However, these aspirations do little for fantasy owners hoping to win a championship during the NFL's regular season. The injury should negatively impact Tom Brady's overall productivity, though wide receiver Danny Amendola will have a chance to fill Edelman's role. Brandon LaFell, who is still shaking off rust from offseason surgery, could also become a serviceable fantasy option.
Sam Bradford: The Eagles will turn to Mark Sanchez once again after starter Sam Bradford suffered two injuries in the team's loss to the Dolphins on Sunday. Bradford was diagnosed with a concussion and a separated shoulder. The term separation is used to describe an injury to the acromioclavicular (AC) joint of the shoulder where the collarbone meets the shoulder blade. Bradford will first have to complete the league's mandated concussion protocol before shifting his focus to his injured shoulder. The overlap of the two injuries will be difficult to manage, especially if the concussion-related symptoms linger. He is expected to miss the next two games, but don't be surprised if he misses an additional week or two. Sanchez was above average last season in his nine appearances, averaging 270 passing yards per game with 14 touchdowns and 11 interceptions.
Matt Forte: Forte was questionable entering Week 10 but did not travel with the team to St. Louis. Forte has been sidelined for the last two weeks with a sprained MCL that required a PRP injection. As mentioned last week, players who opt for the injection often miss more than one week recovering, though Forte's limited participation in practice following the procedure suggests he could buck the trend. Jeremy Langford's impressive play could convince the Bears to continue with their conservative course of treatment. A decision won't be made until later in the week. If he suits up, expect Forte's Week 11 value to be diminished as Langford's emergence will allow the team to control his workload.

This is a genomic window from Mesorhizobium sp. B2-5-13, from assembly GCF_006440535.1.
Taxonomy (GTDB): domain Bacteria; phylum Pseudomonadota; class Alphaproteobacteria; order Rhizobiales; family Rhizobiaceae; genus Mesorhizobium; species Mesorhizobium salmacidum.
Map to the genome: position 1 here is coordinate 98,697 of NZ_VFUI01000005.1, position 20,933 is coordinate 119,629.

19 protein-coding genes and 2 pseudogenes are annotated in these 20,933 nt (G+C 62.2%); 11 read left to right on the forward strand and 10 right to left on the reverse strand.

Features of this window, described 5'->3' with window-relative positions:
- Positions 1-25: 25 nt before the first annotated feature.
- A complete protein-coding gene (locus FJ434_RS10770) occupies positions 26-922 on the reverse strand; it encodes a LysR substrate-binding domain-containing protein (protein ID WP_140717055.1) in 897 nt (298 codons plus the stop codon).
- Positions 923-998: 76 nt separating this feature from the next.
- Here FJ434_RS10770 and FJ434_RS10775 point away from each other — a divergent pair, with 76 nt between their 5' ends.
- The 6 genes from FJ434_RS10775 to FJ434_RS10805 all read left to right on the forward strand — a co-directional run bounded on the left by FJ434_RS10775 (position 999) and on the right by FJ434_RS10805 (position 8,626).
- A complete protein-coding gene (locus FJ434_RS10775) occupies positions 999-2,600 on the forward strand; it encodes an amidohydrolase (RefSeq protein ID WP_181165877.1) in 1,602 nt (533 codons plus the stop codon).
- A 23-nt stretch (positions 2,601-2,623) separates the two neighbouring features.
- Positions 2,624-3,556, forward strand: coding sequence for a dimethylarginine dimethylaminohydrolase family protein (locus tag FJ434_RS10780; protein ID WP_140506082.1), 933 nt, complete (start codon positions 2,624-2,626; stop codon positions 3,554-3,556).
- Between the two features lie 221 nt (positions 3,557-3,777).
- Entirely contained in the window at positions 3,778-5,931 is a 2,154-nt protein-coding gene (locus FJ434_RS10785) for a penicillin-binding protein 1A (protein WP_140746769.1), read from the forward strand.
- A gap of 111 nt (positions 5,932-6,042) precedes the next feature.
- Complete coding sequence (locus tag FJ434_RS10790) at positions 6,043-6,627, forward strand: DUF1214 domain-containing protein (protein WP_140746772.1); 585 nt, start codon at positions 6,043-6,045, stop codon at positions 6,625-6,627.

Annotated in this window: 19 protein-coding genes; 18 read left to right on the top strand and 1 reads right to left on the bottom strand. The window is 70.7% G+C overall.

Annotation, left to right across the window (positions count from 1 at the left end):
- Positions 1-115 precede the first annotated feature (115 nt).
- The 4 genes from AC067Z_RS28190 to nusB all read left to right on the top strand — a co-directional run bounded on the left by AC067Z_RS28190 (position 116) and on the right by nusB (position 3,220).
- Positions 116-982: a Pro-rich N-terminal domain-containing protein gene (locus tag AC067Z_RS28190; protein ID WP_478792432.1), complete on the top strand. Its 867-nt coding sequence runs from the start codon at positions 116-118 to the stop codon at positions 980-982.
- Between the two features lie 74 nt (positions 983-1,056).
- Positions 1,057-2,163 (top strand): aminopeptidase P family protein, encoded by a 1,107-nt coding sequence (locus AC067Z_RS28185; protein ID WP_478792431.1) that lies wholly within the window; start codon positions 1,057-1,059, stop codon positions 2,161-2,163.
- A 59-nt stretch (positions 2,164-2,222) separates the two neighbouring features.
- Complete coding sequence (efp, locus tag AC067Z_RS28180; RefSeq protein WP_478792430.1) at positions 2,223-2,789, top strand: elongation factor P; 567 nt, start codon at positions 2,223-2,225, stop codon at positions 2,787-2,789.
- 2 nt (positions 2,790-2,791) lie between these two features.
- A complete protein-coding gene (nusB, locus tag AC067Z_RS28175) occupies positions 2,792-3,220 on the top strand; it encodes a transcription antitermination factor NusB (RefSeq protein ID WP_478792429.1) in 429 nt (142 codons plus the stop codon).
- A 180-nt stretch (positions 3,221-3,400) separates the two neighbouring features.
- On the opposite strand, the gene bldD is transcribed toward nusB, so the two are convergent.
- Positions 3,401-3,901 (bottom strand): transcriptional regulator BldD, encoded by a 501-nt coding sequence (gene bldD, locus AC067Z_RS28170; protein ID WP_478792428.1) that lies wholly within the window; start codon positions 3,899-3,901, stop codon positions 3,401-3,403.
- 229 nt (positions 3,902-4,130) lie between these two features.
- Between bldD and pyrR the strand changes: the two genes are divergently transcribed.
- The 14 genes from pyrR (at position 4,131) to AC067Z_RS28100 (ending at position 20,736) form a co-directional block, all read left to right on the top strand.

Landry Jones: Jones suffered a left ankle injury on Pittsburgh's opening drive, forcing the Steelers to turn to Ben Roethlisberger, who did not start because of a foot injury. Big Ben did not disappoint, throwing for 379 yards and three touchdowns. Roethlisberger's early return likely didn't help any fantasy owners and accelerated the team's original return to play plan. However, a well-timed Week 11 bye should help him stay ahead of any lingering symptoms, and Roethlisberger should be back in a starting role Week 12 against the Seahawks.
Tony Romo: The Cowboys have not announced a decision, but they are expected to start Romo in Week 11. The 2-7 Cowboys have struggled mightily since their starting quarterback went down with a broken collarbone in Week 2. The bone has reportedly healed smoothly, and Romo is eligible to be activated from the injured reserve/designate to return list. Bone tissue is one of the few tissues capable of returning to its original strength following injury, meaning Romo's risk should be only slightly elevated. The Cowboys still have plenty of offensive weapons, and players like Jason Witten and Dez Bryant could be in line for a resurgence with Romo back under center.